In 2017, Sonic Team released Sonic Forces which many dubbed as one of the weaker entries the Sonic series has offered and a step backwards in the progression of the franchise as a whole. I firmly believe that if it wasn’t for its proximity to the critically acclaimed Sonic Mania(both in terms of release date and story), then general audiences would see it in a more positive light. Today I will tell you why Sonic Forces is not only an excellent modern Sonic game but a return to form after several years of stagnation.
For the first time in the series, players can create their own avatar from a choice of six different anthropomorphic species all with their own strengths. From the hedgehog’s double jump to the wolves ability to draw nearby rings to them, there’s sufficient reason to go with a particular animal beyond aesthetic. The depth of these original characters becomes apparent when you consider the new weapon-based playstyle revolving around the Wispons. These are equipped before the stage and can offer a markedly different experience depending on the stage and Wispon combination. For example, in Arsenal Pyramid if you select the lightning Wispon you can essentially skip most of the combat section of the stage if you successfully chain lightning attacks and lightspeed dashes through the interior of the pyramid. Utilising Wispons in this manner encourages the player to try out different combinations to try and find the most efficient way through the stage for the best possible time.
Many of the complaints made towards Forces are aimed at its short length and how despite there being over 50 stages the game is beatable in just under four hours. Although, despite its short levels and the absence of the traditional act structure, Forces offers plenty of level variety with its three different play styles and multiple objectives to complete. Firstly, available on your first run of the stage are the red star rings. These collectables introduced in Colours are hidden in different routes of the stage and require both knowledge of the sequences in the stages and execution, and will require multiple playthroughs to find. Once you have collected these rings, they will unlock the numbered rings and the moon rings, which need to be collected in a certain order and within a time limit respectively.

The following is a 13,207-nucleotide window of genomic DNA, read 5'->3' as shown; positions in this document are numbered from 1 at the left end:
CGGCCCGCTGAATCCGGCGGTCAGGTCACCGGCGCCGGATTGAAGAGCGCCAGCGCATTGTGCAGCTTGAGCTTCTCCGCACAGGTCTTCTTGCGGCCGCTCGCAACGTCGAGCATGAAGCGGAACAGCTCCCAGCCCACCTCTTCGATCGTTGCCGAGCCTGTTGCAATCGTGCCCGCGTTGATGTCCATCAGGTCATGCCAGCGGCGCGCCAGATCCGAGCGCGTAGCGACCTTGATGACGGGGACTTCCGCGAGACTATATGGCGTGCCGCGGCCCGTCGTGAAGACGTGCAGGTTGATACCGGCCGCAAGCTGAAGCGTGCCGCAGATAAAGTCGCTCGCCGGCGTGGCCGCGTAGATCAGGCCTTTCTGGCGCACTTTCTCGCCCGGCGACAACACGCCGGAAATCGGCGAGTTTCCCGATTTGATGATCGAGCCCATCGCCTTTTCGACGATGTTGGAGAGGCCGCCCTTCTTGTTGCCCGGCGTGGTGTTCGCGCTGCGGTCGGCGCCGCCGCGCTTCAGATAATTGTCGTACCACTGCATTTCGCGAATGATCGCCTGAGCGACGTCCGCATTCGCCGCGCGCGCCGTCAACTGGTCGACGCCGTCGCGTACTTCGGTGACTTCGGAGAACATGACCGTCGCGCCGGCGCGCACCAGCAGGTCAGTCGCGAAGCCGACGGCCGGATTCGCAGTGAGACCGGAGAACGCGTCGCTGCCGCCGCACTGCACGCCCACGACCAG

These are not just filler though, collecting them will unlock new bonus levels as well as help with your knowledge of the stage layouts that will help towards the biggest challenge this game has to offer: the time challenges. You will no doubt get some of these challenges ticked off as you play through the stages to find collectables but some of the stages require expert knowledge and a lot of trial and error to get within the insanely low times the developers want you to hit. This plays at the core strength of the Sonic games— replayability and the desire to improve your time and efficiency as you speed through the stages. As well as honing your skills, the red star rings will also unlock EX challenges which are remixed stages for you to try and hit an S Rank on too.
Forces is not perfect, it leaves a lot to be desired. But between 2011 and 2017 the only modern Sonic games released were from the Boom series and Lost World which were a far cry from the quality that Unleashed, Colours and Generations brought to the series with the boost formula. I strongly believe that with more polish and work a sequel or successor to Forces can live up to the quality introduced in the early boost games without sacrificing what Forces brought to the series. And please, Sonic Team, leave Classic Sonic to Christian Whitehead and the Mania team, he does not need to be in every modern Sonic game and his inclusion in Forces brought some of the worst gameplay that the game has to offer.
While it’s easy for anyone on the internet to blast any new 3D Sonic entry with the mediocre label, it is important to remember that the fundamental goal of any game development is for the end user to have fun. On release, I played through Forces for a few weeks, completed everything the game had to offer and missed playing it afterwards. While I admit that Classic Sonic is by far the worst element of the game and that the level design could be better, Forces does provide a fun experience and should at least be tried before shaming it as bad as ’06. I believe that if it had not closely followed Mania then this entry would have been received more positively.
To conclude, Sonic Forces is a great game. It has its flaws and it makes up for them with a strong set of strengths, but there is a lot of work to do and fat to be trimmed in the next instalment to bring it up to the quality that we know that the team is capable of. Avatars should stay, but the writing and Classic Sonic need to go.